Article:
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How To Format A Career Change Resume

Aug 31, 2007
If you are seeking to change careers, the best resume format to use is the combination resume. This resume format is not chronological nor functional. It combines both. It is extremely flexible and allows you to use strategies in a way that would normally be considered wrong.

The difference between the combination format and the chronological format is that the chronological format resume is very easy to follow. The hiring manager will typically start to read the chronological resume at the bottom of the work history or professional experience section and will continue reading his or her way up towards the top to trace your career history. The heading depends on your career level.

If there are employment gaps, it will be obvious because it is difficult to hide breaks in employment using this resume format. This is why most hiring managers prefer the chronological resume format. It is easy to read and leaves little to the imagination. This can be a great advantage if you have been in the same type of position because it shows continuity and progression in your industry.

But what happens when you have held different types of positions across several industries? Some reasons for gaps in employment or holding too many or unrelated jobs include raising children, caring for a family member, illness, returning to college, corporate downsizing or merger, joining the military, and difficulty finding work for long stretches of time because of a tight job market or weak resume.

Hey, things happen. That is life. You cannot worry about the past. It is time to think about the future. So, the first thing you will need to do is toss your old resume. It will not help you to change your career. It is time to make a fresh start.

First, create a resume that clearly indicates at the top what type of position you are seeking.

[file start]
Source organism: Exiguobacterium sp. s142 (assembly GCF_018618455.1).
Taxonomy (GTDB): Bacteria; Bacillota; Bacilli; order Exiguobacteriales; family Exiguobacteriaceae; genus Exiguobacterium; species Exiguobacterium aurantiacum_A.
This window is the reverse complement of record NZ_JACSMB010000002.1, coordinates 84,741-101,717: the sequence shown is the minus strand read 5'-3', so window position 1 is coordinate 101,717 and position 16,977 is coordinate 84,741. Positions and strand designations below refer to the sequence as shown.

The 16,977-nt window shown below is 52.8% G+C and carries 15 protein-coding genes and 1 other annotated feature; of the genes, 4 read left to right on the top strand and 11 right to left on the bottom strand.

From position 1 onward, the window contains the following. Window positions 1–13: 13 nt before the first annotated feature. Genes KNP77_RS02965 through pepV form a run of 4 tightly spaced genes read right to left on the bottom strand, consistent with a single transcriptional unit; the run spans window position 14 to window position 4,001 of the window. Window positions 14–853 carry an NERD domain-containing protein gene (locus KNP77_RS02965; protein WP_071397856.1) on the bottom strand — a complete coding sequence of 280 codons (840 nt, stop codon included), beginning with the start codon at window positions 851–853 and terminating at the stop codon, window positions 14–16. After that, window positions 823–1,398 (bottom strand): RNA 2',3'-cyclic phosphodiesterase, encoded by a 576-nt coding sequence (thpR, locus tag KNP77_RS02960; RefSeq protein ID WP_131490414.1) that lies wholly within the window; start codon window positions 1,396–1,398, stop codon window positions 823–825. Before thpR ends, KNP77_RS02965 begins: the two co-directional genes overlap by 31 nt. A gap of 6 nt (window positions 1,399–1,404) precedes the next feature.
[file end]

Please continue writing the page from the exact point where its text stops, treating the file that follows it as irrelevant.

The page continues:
Include a career summary section that highlights where you have been in your career, being careful to only mention what would be of most interest to this particular company. Emphasize your transferable experience and skills that match the qualifications of the position. If there is a job ad, study it and do your best to make a connection between the job requirements and what you have done. Do not use the exact wording.

Use a keywords section to list transferable skills so the reader can find them immediately. This is also important if the company uses resume scanning technology. This will ensure your resume is retrieved from the database in response to a keyword search.

Under your Professional Experience section or Work History. Again, it depends on your background. Then present your experience in functional sections such as General Management, Sales Management, Staff Training and Supervision, Budget Planning and Tracking, amongst many others.

Take all of the experience you have gained over the years and categorize it into skill or functional areas that the new position requires. If the company is seeking someone to manage budgets, and you managed budgets ten years ago and four years ago, but not in your last two jobs, then list the collective experience under a Budget category.

Continue this formula until each respective category has a minimum of four bulleted sentences or two two-lined sentences to support the name of the heading. It is a good idea to have at least three categories to show how well rounded you are.

Below this section, list the companies, locations, job titles, and dates. You can either create a separate section named Work History if you have already called the above section Professional Experience, or simply list the section without a main heading as part of the main section. It will be understood. Or, you can start the section off with the company names and dates followed by the functional categories. In other words, flip it.

The most common problem with this resume format is identifying where your experience was gained. But, that is the whole idea. If they are interested in what you can do, they will call you in for the interview. It is at that time you can explain the how, when, where, and why of it all. It will make for great conversation, which by the way, a job interview should be. A meeting between two people with a common interest, in this case the position, who engage in conversation in a professional manner.
About the Author
Ann Baehr is a CPRW and President of Best Resumes of New York. For more information, visit Best Resumes of New York or Resume Samples
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